“Hail to the Brightness”

"Arise, shine; for thy light is come, and the glory of the Lord is risen upon thee….And the Gentlies shall come to thy light, and kings to the brightness of thy rising" (Isa. 60:1-3)

     INTRO.: A hymn which, using the language of the prophets, pictures the church as shining forth the glory of the Lord to whom kings shall come to its light is "Hail to the Brightness." The text was written by Thomas Hastings (1784-1827). The tune (Wesley) was composed by Lowell Mason (1792-1872). The song was produced in 1830 or 1831 and first published in the 1832 Spiritual Songs for Social Worship edited by Hastings and Mason.  This hymn is a bit unusual because both Hastings and Mason were musicians, not poets, and usually provided melodies for the words of others.  While they worked together in their publishing efforts, with Hastings in New York City, NY, and Mason in Boston, MA, this is one of the rare instances where they actually collaborated on a hymn.

     Among hymnbooks published by members of the Lord’s church during the twentieth century for use in churches of Christ, it appeared in the 1925 edition of the 1921 Great Songs of the Church (No. 1) and the 1937 Great Songs of the Church No. 2 both edited by E. L. Jorgenson; and the 1965 Great Christian Hymnal No. 2 edited by Tillit S. Teddlie. The text was used with another tune in the 1963 Christian Hymnal edited by J. Nelson Slater. Today, the song may be found in the 1986 Great Songs Revised
edited by Forrest M. McCann; and the 1992 Praise for the Lord edited by John P. Wiegand.

     The song uses the prophetic language of the Old Testament to picture the establishment of the church.

I. Stanza 1 says that it came with joy
"Hail to the brightness of Zion’s glad morning;
Joy to the lands that in error have lain!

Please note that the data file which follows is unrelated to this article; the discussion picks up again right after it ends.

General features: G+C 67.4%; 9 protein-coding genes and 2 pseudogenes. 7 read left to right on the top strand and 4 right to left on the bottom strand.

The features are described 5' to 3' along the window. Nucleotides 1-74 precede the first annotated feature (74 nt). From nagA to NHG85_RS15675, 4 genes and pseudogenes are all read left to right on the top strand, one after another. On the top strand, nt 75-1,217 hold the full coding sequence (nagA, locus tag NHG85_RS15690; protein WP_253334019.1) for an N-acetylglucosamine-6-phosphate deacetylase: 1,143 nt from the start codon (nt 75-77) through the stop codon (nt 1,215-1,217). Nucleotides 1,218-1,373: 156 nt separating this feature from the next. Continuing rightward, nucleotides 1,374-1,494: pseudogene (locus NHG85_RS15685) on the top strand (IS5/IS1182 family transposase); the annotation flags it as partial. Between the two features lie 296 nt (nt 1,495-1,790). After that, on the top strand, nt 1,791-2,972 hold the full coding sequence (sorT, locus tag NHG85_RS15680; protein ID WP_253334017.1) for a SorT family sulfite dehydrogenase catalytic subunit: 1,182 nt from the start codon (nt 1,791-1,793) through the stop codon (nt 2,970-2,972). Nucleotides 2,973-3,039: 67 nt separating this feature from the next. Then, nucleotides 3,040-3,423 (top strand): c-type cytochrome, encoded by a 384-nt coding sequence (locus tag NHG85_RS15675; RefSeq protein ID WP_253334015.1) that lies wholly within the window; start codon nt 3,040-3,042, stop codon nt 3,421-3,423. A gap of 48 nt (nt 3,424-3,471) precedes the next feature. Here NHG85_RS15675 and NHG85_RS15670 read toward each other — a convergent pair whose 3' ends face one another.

Hushed be the accents of sorrow and mourning;
Zion in triumph begins her mild reign."
 A. The prophet pictures the Messianic kingdom as one where people would with joy draw water from the wells of salvation: Isa. 12:3
 B. Therefore, the accents of sorrow and mourning or sighing would be hushed and flee away: Isa. 51:11
 C. The name that the prophets gave to the coming Messianic kingdom was Zion: Isa. 14:32

II. Stanza 2 says that it was foretold by the prophets
"Hail to the brightness of Zion’s glad morning,
Long by the prophets of Israel foretold;
Hail to the millions from bondage returning!
Gentiles and Jews the blest vision behold."
 A. The prophets foretold that the word of the Lord would go forth from Zion: Isa. 2:1-3
 B. Like the Israelites returning from captivity to Jerusalem, so would millions return from bondage to Zion: Isa. 11:11
 C. This would include both Gentiles and Jews: Isa. 62:1-2

III. Stanza 3 says that it is like the springing of flowers in the desert
"Lo, in the desert rich flowers are springing;
Streams ever copious are gliding along.
Loud from the mountaintops echoes are ringing;
Wastes rise in verdure and mingle in song."
 A. The prophet pictured the coming of Zion as when the desert would blossom as the rose: Isa. 35:1-2
 B. As a result, loud echoes would be ringing from the mountaintops: Isa. 30:17
 C. The prophets often pictured the prosperity of the Messianic kingdom as that of wastes rising in verdure: Isa. 61:4

IV. Stanza 4 says that it sends praise to Jehovah
"See, from all lands, from the isles of the ocean,
Praise to Jehovah ascending on high.
Fallen are the engines of war and commotion;
Shouts of salvation are rending the sky."
 A. In Zion, from all lands, even from the isles and coasts of the oceans, would songs be sung to Jehovah: Isa. 24:14-16
 B. The purpose of these songs of Zion would be to offer praise to Jehovah who established her: Isa. 42:10
 C. The reason why these songs are sung is because salvation has been made available to all mankind: Isa. 25:9

     CONCL.: This is another one of those songs of previous generations which seemed to be immensely popular in former days but appears to be almost forgotten in our time. Perhaps, it is because many who identify themselves as "Christians" have been so influenced by multiculturalism that they no longer believe that the church’s message of salvation in Christ should be spread throughout the whole world. Perhaps, it is because even some who are associated with the New Testament church of our Lord no longer understand the importance of the church as the fulfilment of Old Testament prophecies in God’s plan for the redemption of mankind.  Perhaps, it is just because a lot of people no longer think that this "old fashioned language" (much of which is drawn directly from the scriptures) really has any relevance in today’s world. Whatever the cause, it is a pity. It is good to be reminded of that time when the whole world was in readiness for Zion’s glad morning and and said, "Hail to the Brightness."


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